With over 2,500 people accused, nearly 2,000 arrested and 55 cases currently being investigated by various courts, the “Vyapam” scam dominating India’s news networks over the last week has been more than a decade in the making.
Here’s everything you need to know about the scandal that is starting to cast doubts over Indian Prime Minister Narendra Modi’s promise of “clean” governance.
What is Vyapam?
“Vyapam” is the Hindi acronym for the Madhya Pradesh Professional Examination Board (MPPEB), a government-controlled body in the central Indian state of Madhya Pradesh, tasked with conducting entrance tests for professional courses and jobs.
According to the Indian Express, the organization -- which has existed in its current form since 2007 -- has conducted, on average, 21 exams every year for appointment to government jobs and educational institutions in the state, including for engineering and medical courses. Some estimates suggest that between 2007 and 2013, a staggering 8 million people took exams conducted by Vyapam.
What’s the scam?
Candidates appearing in exams conducted by Vyapam allegedly hired impersonators to write their exams or paid “scorers” who sat close to them during exams and helped them cheat. Another method involved submitting partially blank answer sheets that were later filled up by teachers involved in the scam.
Some reports also suggest that question papers were leaked and sold to candidates prior to the exam -- a method that would need the active involvement of Vyapam officials. Candidates allegedly paid anything between $15,000 and $110,000 to secure a seat, making it a multimillion-dollar scam.
While the practice is believed to have been widespread since 2000, it only came to light two years ago.
On July 7, 2013, law enforcement officers in Indore, one of the largest cities in the state, arrested 20 people suspected of plotting to rig medical school exams conducted by Vyapam. Six days later, the alleged kingpin, a man named Jagdish Sagar, was arrested in Mumbai. This is when the true scale of the scam was revealed.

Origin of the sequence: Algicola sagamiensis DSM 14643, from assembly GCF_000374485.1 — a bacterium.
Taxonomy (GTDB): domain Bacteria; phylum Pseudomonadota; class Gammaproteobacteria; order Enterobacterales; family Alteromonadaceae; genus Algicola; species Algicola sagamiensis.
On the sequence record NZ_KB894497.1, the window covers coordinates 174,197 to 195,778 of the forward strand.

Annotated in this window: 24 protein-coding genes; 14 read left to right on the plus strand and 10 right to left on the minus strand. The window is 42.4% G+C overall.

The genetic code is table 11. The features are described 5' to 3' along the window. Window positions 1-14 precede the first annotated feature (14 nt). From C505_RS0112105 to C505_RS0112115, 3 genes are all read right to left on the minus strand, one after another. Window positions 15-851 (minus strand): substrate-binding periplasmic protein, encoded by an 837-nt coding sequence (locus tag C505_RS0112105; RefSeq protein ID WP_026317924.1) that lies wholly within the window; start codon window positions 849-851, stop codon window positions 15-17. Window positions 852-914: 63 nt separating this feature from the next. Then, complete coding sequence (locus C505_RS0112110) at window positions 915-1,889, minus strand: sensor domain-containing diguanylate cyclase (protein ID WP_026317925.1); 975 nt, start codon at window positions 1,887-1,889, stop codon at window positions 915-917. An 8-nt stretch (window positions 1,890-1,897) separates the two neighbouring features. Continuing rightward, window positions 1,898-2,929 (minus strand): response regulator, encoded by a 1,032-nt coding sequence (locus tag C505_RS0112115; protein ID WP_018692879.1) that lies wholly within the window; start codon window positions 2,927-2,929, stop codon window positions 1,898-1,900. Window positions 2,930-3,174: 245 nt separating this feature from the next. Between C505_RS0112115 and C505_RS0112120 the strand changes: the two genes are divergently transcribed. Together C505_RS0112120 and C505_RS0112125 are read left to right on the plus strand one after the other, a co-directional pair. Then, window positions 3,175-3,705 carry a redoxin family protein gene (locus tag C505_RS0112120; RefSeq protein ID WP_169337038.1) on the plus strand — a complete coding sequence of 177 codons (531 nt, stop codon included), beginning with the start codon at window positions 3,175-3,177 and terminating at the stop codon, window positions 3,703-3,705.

It is estimated that at least 1,000 “illegal appointments” have been made through Vyapam -- a number that activists say could be much higher.
Alarmingly, at least 35 people connected to the scandal including a journalist, a medical college dean and several accused have died over the last two years, triggering allegations of a “larger conspiracy” to cover up the scam.
Who is involved?
“It is a criminal nexus of politicians, bureaucrats, police officers, students, teachers, agents, brokers -- everyone is involved,” Anand Rai, a whistleblower who helped blow the lid off the scam, reportedly said.
As of now, 2,530 people stand accused. Around 1,980 people have been arrested and 550 people are still sought by police. Twenty courts in Madhya Pradesh are currently looking into 55 cases registered in connection with the scandal.
Additionally, a top private medical school owner, aides to Madhya Pradesh Chief Minister Shivraj Singh Chouhan and state Governor Ram Naresh Yadav, senior police officials and several top bureaucrats are also under the scanner. Chouhan belongs to Modi’s Bharatiya Janata Party and Yadav is from the Indian National Congress party.
What’s being done about it?
If the Congress, India’s largest opposition party, is to be believed, the answer is nothing.
“Chouhan should step down from his post to pave the way for a fair probe into the scam. A Supreme Court monitored CBI [Central Bureau of Investigation] inquiry should be initiated. Furthermore, the CBI should also probe into investigations carried out into the scam so far,” Mohan Prakash, a senior Congress official in the state, reportedly said on Tuesday.
According to local media reports, several top Vyapam officials, including the former examination controller, politicians, doctors, senior law enforcement officials and students are currently behind bars.
However, given the sheer scale of the scam, many are now calling for a country-wide investigation to unearth similar scandals in other states.
“Vyapam is the proverbial tip of the iceberg. This is happening all over the country,” Chandresh Bhushan, a retired judge heading a Special Investigative Team probing the scam, reportedly said.